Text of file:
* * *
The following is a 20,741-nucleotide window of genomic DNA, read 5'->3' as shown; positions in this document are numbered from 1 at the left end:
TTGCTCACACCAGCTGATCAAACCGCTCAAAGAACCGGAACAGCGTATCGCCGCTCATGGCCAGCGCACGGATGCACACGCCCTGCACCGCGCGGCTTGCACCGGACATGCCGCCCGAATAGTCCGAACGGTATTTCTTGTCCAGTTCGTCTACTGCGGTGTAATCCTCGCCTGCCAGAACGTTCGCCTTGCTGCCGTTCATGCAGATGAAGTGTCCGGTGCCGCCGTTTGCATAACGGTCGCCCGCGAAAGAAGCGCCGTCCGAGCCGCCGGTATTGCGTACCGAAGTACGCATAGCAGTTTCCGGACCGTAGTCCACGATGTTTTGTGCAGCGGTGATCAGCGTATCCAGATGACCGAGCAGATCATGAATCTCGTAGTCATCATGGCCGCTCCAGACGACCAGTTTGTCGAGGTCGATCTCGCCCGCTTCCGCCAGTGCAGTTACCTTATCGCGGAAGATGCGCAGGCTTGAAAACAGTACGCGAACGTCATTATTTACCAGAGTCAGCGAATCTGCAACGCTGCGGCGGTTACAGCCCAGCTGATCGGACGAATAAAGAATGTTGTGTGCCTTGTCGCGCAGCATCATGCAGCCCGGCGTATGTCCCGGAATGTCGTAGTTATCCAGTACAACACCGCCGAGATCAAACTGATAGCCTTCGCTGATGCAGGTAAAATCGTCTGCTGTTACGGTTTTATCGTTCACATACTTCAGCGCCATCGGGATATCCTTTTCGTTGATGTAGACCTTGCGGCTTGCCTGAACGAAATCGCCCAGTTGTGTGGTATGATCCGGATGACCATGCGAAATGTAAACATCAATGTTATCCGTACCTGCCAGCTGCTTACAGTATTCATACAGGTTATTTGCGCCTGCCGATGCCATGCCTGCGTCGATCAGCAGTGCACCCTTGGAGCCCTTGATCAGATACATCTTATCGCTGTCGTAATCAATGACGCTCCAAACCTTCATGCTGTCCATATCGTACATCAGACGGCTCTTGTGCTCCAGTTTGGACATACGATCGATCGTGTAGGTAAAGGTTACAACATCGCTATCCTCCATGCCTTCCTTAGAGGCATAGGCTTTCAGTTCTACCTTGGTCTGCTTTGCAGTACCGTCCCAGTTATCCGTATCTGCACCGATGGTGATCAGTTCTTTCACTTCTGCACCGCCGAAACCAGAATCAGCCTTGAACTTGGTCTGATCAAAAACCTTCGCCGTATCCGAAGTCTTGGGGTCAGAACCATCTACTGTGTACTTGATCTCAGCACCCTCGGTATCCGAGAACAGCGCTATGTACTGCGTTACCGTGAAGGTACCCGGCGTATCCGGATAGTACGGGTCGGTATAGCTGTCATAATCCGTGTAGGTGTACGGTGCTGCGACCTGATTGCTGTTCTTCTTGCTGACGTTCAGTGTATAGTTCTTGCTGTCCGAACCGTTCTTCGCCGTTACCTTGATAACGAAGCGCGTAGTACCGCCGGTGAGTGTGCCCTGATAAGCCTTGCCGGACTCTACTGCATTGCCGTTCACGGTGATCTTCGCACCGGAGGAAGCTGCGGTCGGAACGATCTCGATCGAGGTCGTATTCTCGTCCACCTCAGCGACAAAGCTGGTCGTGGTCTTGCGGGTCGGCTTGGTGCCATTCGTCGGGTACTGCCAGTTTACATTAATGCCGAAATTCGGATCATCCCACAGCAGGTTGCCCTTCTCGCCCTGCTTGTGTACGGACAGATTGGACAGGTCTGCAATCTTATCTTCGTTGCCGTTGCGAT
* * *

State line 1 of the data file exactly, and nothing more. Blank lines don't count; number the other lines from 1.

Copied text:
The following is a 20,741-nucleotide window of genomic DNA, read 5'->3' as shown; positions in this document are numbered from 1 at the left end: